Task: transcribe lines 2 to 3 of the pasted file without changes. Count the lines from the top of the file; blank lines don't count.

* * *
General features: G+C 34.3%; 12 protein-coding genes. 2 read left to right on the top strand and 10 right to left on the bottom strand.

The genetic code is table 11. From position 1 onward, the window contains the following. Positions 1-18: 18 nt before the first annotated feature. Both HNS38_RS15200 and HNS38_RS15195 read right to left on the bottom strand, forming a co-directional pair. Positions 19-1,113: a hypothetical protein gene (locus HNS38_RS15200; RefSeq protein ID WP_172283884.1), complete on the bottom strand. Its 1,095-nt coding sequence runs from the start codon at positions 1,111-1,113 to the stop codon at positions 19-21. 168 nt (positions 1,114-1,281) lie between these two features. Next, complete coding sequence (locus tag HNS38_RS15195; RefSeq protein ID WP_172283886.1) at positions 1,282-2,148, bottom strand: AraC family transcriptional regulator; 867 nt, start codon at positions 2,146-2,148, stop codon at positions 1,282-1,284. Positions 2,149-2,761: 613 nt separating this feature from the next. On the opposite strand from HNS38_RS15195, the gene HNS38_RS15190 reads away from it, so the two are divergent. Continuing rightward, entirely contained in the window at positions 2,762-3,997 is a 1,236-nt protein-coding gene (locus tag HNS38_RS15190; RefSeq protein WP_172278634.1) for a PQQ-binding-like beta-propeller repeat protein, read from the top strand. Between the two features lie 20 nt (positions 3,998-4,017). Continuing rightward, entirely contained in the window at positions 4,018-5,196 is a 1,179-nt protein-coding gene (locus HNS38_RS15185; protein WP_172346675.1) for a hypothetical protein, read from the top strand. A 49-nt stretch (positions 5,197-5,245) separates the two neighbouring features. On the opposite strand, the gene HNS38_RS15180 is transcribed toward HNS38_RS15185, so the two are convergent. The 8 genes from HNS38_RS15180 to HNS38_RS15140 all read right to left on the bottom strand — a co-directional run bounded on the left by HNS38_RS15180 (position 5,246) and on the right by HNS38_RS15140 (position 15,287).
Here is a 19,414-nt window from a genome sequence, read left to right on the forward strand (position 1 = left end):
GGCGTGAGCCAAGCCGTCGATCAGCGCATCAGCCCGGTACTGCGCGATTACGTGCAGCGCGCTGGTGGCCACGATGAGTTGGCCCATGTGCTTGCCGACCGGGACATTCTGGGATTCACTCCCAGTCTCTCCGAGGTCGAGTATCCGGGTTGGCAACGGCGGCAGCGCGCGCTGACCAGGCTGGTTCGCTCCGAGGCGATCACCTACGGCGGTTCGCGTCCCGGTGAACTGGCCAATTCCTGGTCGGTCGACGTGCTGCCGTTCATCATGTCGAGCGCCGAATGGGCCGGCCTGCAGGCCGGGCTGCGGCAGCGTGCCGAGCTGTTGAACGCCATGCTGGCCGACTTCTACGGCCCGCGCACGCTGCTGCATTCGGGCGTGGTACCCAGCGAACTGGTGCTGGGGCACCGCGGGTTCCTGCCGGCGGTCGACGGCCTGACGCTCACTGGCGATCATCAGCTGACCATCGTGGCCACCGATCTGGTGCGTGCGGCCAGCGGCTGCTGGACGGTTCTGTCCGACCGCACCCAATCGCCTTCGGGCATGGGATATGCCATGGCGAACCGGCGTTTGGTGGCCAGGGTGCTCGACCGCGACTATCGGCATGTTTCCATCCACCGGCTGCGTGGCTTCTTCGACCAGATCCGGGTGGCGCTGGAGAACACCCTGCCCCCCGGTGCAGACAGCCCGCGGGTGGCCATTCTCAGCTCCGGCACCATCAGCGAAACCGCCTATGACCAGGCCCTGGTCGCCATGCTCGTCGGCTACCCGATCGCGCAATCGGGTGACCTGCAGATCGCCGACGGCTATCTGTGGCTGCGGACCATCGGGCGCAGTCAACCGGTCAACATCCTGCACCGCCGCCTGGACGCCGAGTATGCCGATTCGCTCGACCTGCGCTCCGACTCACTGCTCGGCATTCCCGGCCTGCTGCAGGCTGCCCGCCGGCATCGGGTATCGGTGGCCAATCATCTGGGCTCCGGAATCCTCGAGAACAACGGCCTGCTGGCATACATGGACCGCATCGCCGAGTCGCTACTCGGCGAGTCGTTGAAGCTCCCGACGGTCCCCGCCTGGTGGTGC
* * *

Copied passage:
The genetic code is table 11. From position 1 onward, the window contains the following. Positions 1-18: 18 nt before the first annotated feature. Both HNS38_RS15200 and HNS38_RS15195 read right to left on the bottom strand, forming a co-directional pair. Positions 19-1,113: a hypothetical protein gene (locus HNS38_RS15200; RefSeq protein ID WP_172283884.1), complete on the bottom strand. Its 1,095-nt coding sequence runs from the start codon at positions 1,111-1,113 to the stop codon at positions 19-21. 168 nt (positions 1,114-1,281) lie between these two features. Next, complete coding sequence (locus tag HNS38_RS15195; RefSeq protein ID WP_172283886.1) at positions 1,282-2,148, bottom strand: AraC family transcriptional regulator; 867 nt, start codon at positions 2,146-2,148, stop codon at positions 1,282-1,284. Positions 2,149-2,761: 613 nt separating this feature from the next. On the opposite strand from HNS38_RS15195, the gene HNS38_RS15190 reads away from it, so the two are divergent. Continuing rightward, entirely contained in the window at positions 2,762-3,997 is a 1,236-nt protein-coding gene (locus tag HNS38_RS15190; RefSeq protein WP_172278634.1) for a PQQ-binding-like beta-propeller repeat protein, read from the top strand. Between the two features lie 20 nt (positions 3,998-4,017). Continuing rightward, entirely contained in the window at positions 4,018-5,196 is a 1,179-nt protein-coding gene (locus HNS38_RS15185; protein WP_172346675.1) for a hypothetical protein, read from the top strand. A 49-nt stretch (positions 5,197-5,245) separates the two neighbouring features. On the opposite strand, the gene HNS38_RS15180 is transcribed toward HNS38_RS15185, so the two are convergent. The 8 genes from HNS38_RS15180 to HNS38_RS15140 all read right to left on the bottom strand — a co-directional run bounded on the left by HNS38_RS15180 (position 5,246) and on the right by HNS38_RS15140 (position 15,287).
Here is a 19,414-nt window from a genome sequence, read left to right on the forward strand (position 1 = left end):